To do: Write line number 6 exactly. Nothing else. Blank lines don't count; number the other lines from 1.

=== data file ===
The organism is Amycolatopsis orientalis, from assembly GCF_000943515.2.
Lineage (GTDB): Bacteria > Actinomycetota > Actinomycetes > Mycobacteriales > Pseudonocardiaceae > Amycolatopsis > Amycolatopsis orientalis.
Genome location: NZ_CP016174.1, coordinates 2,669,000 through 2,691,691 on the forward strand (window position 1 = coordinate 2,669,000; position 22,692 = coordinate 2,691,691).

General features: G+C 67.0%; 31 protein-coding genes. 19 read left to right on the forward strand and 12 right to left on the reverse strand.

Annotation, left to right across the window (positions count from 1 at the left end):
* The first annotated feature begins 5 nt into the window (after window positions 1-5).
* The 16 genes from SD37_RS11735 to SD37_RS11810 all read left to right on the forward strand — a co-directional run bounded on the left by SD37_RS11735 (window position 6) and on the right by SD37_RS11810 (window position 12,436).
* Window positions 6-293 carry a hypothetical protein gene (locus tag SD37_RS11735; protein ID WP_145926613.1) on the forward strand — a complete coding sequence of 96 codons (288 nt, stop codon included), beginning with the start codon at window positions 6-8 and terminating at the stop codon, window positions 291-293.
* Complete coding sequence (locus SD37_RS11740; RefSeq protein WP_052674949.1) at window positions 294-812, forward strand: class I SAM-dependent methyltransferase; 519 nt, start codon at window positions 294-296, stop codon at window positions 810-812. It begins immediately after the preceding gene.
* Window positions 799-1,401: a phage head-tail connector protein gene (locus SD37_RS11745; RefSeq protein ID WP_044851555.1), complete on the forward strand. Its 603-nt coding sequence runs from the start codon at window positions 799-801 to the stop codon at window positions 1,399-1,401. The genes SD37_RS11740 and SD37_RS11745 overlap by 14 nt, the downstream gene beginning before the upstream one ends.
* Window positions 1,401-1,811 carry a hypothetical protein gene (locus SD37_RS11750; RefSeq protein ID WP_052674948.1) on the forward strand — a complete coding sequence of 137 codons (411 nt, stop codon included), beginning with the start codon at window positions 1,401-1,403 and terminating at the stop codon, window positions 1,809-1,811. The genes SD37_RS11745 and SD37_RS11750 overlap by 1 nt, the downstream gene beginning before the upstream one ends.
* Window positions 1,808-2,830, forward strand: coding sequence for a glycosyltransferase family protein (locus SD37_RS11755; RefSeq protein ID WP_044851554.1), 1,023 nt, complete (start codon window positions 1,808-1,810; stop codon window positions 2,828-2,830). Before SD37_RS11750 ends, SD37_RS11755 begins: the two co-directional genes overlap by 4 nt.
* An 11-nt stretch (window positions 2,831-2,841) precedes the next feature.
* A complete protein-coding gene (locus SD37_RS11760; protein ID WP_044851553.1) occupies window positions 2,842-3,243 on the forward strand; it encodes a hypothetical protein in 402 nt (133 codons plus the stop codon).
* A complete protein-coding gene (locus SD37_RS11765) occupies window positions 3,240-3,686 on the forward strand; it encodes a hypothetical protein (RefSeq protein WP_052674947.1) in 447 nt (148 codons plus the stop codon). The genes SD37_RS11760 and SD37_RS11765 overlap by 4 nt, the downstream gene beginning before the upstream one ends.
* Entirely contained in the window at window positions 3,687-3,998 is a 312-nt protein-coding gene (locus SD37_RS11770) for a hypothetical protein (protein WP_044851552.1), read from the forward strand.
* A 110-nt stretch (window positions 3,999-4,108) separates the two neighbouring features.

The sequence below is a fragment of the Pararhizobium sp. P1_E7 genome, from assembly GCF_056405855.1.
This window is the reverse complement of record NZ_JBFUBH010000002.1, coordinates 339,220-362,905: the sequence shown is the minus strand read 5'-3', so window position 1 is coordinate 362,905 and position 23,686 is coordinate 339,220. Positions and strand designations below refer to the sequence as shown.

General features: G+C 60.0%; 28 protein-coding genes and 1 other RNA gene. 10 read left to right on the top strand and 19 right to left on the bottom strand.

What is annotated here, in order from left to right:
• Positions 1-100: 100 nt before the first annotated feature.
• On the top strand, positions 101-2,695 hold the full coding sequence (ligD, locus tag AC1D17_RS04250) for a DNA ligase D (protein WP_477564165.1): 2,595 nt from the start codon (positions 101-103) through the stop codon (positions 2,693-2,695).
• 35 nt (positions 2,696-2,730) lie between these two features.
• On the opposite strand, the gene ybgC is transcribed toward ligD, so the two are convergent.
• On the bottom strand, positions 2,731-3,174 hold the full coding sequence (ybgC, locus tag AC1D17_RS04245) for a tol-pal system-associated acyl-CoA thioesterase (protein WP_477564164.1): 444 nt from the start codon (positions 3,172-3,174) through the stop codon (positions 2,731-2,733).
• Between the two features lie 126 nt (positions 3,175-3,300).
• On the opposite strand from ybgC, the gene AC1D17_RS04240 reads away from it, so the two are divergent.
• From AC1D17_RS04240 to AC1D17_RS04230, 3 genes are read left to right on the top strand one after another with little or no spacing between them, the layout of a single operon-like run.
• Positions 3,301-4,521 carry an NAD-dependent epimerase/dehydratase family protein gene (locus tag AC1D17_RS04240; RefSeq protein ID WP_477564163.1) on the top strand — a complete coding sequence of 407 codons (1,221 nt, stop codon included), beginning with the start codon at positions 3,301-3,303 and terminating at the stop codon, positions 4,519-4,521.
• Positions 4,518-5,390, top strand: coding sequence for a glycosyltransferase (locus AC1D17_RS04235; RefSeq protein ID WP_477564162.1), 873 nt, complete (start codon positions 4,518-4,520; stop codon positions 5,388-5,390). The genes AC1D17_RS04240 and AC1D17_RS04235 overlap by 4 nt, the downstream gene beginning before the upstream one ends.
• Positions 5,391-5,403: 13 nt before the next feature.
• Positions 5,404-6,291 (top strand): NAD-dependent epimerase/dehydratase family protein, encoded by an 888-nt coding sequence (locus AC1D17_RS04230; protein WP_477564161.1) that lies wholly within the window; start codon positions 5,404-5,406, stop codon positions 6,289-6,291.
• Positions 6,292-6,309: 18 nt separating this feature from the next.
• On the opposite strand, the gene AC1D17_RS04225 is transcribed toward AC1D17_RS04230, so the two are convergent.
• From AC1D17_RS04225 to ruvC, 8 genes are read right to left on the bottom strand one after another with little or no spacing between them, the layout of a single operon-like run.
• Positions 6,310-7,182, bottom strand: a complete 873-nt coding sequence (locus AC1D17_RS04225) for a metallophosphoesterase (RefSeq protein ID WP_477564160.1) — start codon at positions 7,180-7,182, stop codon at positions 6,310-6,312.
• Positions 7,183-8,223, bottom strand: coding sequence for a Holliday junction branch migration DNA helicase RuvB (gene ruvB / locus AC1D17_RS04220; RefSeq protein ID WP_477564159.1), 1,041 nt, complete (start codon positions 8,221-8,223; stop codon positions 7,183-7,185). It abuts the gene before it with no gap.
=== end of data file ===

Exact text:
* The first annotated feature begins 5 nt into the window (after window positions 1-5).